Grandmother: Mona Polacca | Hopi/Havasupai/Tewa, Arizona/USA
Grandmother Mona is a member of the Colorado River tribes that live along the river of that name in Parker, Arizona. On her mother’s side she is Havasupai, the people of the azure water, who originated from the Grand Canyon area. Her father is a Hopi-Tewa Indian from the First Mesa in northern Arizona. She also belongs to the Sun Clan and the Tobacco Clan. She was named ‘Polacca’, which means ‘butterfly’ in the Hopi language, by her mother’s father. In Hopi legends, the butterfly is a symbol for spiritual transformation.
Mona learnt the Indian traditions from her paternal grandfather, who lived to be 102 years old. But she never got to knew her maternal grandmother who was Havasupai. She only has a photo of her which hangs over the front door of her house. Although they never met, Mona feels a strong connection to her. Grandmother Mona’s maternal grandfather and great-grandfather were chiefs of the Havasupai nation.
Her own prayers and the prayers of her ancestors have a great significance for Grandmother Mona. The wisdom she exudes wherever she goes comes from her mother. Her work takes her to many places in the world and she follows her mother’s advice to choose her words very carefully and think a lot before she acts. She travels in honor of her mother who never had the opportunity to do so.
For nearly 30 years, Grandmother Mona has worked in the field of drug addiction prevention. During the 1970s, when the first federal aid programs for native Americans living in reservations were introduced, the main part of her work was in the prevention of alcohol and drug dependence among young people. Many tribes were getting advice from outside experts and Mona asked herself if this was really necessary as all the resources needed could be found within the tribes themselves. So she was given the task of devising a concept for anti-addiction programs for teenagers.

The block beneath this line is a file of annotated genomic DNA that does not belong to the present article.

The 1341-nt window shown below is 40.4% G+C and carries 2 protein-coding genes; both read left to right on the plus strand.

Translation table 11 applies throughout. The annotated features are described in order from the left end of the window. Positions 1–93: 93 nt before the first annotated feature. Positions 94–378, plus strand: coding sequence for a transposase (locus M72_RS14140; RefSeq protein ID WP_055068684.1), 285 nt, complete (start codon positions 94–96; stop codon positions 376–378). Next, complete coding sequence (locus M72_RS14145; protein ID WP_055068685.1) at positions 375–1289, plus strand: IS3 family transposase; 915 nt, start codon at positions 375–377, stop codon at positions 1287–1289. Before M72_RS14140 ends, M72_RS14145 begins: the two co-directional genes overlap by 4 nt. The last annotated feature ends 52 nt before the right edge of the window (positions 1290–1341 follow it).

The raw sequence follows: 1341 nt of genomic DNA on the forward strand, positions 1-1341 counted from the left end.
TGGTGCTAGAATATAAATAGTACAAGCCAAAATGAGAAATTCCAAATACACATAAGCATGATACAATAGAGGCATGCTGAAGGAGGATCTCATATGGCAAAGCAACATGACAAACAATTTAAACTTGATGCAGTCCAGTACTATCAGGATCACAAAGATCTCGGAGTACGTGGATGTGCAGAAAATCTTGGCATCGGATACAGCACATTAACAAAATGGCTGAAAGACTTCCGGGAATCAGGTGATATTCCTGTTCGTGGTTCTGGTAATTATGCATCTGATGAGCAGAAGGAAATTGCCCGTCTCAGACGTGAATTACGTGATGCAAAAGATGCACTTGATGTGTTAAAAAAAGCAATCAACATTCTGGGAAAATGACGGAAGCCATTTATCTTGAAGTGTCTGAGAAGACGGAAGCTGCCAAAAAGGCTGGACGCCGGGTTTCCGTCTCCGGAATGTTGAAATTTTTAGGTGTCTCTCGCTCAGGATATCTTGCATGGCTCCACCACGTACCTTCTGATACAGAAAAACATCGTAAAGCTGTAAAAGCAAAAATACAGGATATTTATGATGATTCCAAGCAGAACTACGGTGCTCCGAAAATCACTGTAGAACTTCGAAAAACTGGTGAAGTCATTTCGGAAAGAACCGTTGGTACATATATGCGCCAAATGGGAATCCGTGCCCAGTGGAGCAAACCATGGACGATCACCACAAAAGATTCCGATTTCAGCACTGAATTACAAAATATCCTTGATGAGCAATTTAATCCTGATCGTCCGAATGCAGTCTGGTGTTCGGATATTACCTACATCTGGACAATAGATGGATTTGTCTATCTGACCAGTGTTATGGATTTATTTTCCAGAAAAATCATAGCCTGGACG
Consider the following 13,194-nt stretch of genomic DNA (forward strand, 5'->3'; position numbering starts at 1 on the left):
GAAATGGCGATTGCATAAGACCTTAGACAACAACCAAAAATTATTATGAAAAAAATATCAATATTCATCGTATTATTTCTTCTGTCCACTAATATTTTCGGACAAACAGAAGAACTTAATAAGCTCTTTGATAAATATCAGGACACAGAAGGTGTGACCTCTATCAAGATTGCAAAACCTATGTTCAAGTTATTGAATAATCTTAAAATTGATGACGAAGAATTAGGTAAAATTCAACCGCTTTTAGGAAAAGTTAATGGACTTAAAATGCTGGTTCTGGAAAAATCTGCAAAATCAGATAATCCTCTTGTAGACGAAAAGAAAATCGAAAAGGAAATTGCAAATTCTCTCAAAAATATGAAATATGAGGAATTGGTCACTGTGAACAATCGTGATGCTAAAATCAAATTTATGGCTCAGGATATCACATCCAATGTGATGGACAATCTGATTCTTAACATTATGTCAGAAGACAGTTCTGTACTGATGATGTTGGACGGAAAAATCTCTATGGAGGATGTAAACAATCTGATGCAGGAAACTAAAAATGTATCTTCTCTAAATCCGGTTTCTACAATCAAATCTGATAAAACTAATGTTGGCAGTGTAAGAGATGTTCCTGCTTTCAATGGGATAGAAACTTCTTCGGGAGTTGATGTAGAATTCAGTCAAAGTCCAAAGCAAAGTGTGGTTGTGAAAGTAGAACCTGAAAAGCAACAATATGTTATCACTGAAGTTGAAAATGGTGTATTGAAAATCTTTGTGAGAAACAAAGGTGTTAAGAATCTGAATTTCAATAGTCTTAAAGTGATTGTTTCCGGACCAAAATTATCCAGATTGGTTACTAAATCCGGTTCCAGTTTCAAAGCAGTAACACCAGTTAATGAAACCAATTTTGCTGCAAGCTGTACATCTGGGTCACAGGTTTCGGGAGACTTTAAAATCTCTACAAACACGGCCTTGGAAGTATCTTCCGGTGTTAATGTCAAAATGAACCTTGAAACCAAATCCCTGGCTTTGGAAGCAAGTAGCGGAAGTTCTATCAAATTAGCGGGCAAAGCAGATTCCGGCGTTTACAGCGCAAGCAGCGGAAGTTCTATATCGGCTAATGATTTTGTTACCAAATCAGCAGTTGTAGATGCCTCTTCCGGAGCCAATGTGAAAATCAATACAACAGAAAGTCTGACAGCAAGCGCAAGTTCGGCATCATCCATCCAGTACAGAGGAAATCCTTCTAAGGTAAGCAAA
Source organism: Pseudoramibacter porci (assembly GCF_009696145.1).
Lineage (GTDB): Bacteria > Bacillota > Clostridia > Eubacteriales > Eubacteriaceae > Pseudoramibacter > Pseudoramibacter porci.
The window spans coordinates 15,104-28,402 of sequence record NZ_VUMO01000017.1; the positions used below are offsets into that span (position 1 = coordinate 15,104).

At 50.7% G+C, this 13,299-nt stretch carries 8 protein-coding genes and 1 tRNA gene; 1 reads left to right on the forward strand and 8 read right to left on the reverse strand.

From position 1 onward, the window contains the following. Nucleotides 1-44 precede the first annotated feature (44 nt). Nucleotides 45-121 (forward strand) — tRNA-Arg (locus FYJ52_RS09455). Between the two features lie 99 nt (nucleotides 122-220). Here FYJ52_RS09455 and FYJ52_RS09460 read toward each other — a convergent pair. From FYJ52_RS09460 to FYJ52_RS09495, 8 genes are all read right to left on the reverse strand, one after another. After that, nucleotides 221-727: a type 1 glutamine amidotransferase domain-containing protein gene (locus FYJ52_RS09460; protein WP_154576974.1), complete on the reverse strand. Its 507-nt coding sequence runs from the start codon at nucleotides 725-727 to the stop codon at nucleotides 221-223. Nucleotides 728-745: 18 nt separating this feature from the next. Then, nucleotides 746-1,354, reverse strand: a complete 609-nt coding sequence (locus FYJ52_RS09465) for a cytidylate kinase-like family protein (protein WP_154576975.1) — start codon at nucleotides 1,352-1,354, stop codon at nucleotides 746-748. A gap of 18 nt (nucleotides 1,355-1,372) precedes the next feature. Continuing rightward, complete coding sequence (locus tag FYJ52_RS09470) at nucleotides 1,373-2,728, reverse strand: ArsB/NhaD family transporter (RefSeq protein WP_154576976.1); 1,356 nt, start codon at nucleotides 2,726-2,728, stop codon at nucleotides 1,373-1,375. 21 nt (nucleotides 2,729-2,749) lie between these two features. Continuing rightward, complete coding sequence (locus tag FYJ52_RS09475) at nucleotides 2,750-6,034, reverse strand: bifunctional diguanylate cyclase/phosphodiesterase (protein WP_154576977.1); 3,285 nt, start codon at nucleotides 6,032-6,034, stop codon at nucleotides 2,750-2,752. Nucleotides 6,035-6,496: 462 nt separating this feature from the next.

Twice a year, in spring and winter, she organized conferences for them where the tribe elders spoke to the young people about the traditions and way of life of the tribes. They listened to the elders singing the traditional songs and played traditional games, both of which gave them a sense of their identity, purpose and direction. A fire was built around which ceremonies and prayers were held.
The young people began to get involved in the running of the conferences. Some cooked the meals and they ate communally because as food nourishes the body and the spirit eating is considered by Indians to be a sacred ritual.
Grandmother Mona’s most precious gift is when severe alcoholics kick their addiction and become productive human beings living a life worth living. She sees that the whole community benefits from this hope especially when the cured person puts his new-found energy into helping others.
Grandmother Mona has done a lot of research into addiction behavior. One study revealed that the main motivation for Indian women to fight their addiction is the fear of having their children taken into care.
Grandmother Mona lives in Arizona. She has a son, two daughters and seven grandchildren. She is currently working on her Ph. D. at the Institute for Interdisciplinary Arts and Sciences at Arizona State University.
Grandmother Mona addressed the members of the Council as ‘the beautiful relatives of the world’ and explained that the Hopi way of greeting a member of another tribe is to hold out an open palm as a sign that one has come in peace.